If you were in north-east Scotland before the mid 1890s you would have been familiar with the name of G. W. Murray & Co. Banff Foundry, Banff.The company was already in business by 1868. It undertook a range of trades as an agricultural implement maker, iron founder, engineer, mechanical engineer, iron merchant, pump manufacturer and smith.
In 1868 the company sold a wide range of manufactures. These included corn drills, turnip sowing machines, two horse ploughs, drill ploughs, horse rakes, turnip hoeing machines, rick stands, iron troughs, zig zag harrows, grubbers, chain harrows, Norwegian harrows, land rollers, turnip cutters, corn bruisers and potato diggers.The company was an innovative one: in 1895 one trades directory described the company as “
G. W. Murray & Co., patentees of potato planters and manufacturers of crown threshers for hand and foot power and also for pony power, Banff.” A patent from 1870 was for “improvements in means of apparatus employed in ploughing or tilling land”. Another from 1871 was for “improvements in apparatus for ploughing or tilling land”. It also entered its implements and machines for the highly prestigious trials of the Highland and Agricultural Society of Scotland. They includes the trials of potato planters in 1883, ploughs (1883), grubbers (1883), implements for autumn cultivation of stubble (1885), and implements for spring cultivation (1885).The company undertook significant publicity work, allowing it to reach a Scotland wide as well as an international market for its manufacturers. It exhibited at the Highland Show from 1868 until 1896. It exhibited in all the Society’s eight show districts, giving it a reach throughout al of Scotland. It advertised in the North British Agriculturist from 1868 until 1897.
The company was highly regarded for its manufactures, winning a number of national and international awards. From the Highland and Agricultural Society of Scotland it received a commendation for fencing in 1868, a silver medal for a collection of ploughs in 1870, a medium silver medal for a collection in 1872. a silver medal for a chain pump in 1873, a medium silver medal for a turnip sower in 1875, a medium silver medal for a turnip sower in 1876, a silver medal for a thrashing machine in 1876, a minor silver medal for collection in 1876, and a first and second prize for a turnip lifter in 1881.
The company was one for the few Scottish companies to have received an award from the Royal Agricultural Society of England – for a double furrow plough in 1870. In 1872 it was awarded a first prize of 10L for a double furrow plough not exceeding 3.5cwt a highly commended for a double mouldboard or ridging plough not exceeding 2.5cwt. In 1874 it was awarded second prize of 5L for drill,. without manure box, for turnips and other roots on the ridge. In 1880 it received a silver medal for a two row potato planter.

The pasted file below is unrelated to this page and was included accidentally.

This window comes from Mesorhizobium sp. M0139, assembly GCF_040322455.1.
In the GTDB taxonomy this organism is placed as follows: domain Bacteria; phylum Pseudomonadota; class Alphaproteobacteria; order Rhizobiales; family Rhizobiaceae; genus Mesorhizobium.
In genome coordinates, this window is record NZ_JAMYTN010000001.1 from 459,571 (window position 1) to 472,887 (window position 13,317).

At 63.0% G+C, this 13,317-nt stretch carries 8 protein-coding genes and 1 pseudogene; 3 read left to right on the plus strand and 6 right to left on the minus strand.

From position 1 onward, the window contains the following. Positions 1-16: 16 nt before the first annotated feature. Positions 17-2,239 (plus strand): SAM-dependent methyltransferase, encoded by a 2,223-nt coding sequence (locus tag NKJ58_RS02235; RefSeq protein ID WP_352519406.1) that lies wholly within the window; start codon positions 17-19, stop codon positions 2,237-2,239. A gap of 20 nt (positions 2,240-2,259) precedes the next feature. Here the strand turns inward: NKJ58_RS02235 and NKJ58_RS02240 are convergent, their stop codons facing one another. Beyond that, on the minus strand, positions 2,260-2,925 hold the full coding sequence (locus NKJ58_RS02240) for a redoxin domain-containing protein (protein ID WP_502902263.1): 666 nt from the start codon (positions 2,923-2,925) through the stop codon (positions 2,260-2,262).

One of the key figures in the company was George A, Duncan. In 1893 the North British Agriculturist provided a short account of him:
“Mr George A. Duncan is proprietor and manager of the well-known engineer and iron foundry business which has long been carried on in Banff under the style of G. W. Murray & Co. Mr Duncan, who is only in his thirty-third year, spent a good few of his earlier years in Australia. On his return to this country in 1886, the late Mr G. W. Murray, who formerly owned the business, appointed Mr Duncan manager of the Banff Foundry, as well as of the iron merchant’s business, which he also carried on under the name of Murray & Blake. Mr Duncan held these joint offices till June 1887, when Mr Murray died, but he had given so much satisfaction with the management of the business that he was immediately appointed to the same offices by Mr Murray’s trustees. In April 1888, Mr Duncan purchased the premises, plant, and goodwill of the Banff Foundry, and ever since he has on his own account carried on the works, as well as an iron merchant’s business, with marked success. The firm manufacture all kinds of agricultural implements-harrows, turnip sowers, turnip sowers, broadcast sowing machines, grubbers, ploughs, &c all of which have a large sale. In the end of last year the works were completely destroyed by fire, and operations have consequently been carried on at a great disadvantage since, but everything is now in a fair way to being completed, and full work resumed.
The company continued in business until 1897. An auction sale was held on 18 August of “engineers’, iron founders’, and agricultural implement makers’ plant” “owing to the proprietor giving up business.When G. W. Murray gave up his business, the Banff Foundry was taken over by Watson Brothers. Their business referred to itself as “Watson Brothers (successors to G. W. Murray & Co), Banff Foundry”. Like George W. Murray, Watson Brothers also continued to make a range of agricultural implements and machines including reapers, turnip drills, field rollers and harrows. William Watson, one of the brothers, died in 1924, after which the Foundry changed ownership to become Banff Foundry & Engineering Co. Ltd. It continued in business until 1951 when a new company was proposed Banff Foundry & Engineering Co. (1951), Ltd which continued until 1954.
A letterhead from 1951 sheds some light on the earlier history of the company. It states “Banff Foundry & Engineering Co., Ltd, agricultural implement makers and engineers, incorporating G. W. Murray & Watson Bros. est. 1820.”There are still a few implements and machines from the Banff Foundry that can be seen around the vintage rallies today. When you look at them, you are reminded of a long-established and well-renowned Scottish business with an international reputation.
The photographs were taken at the Daviot Vintage Rally, October 2018.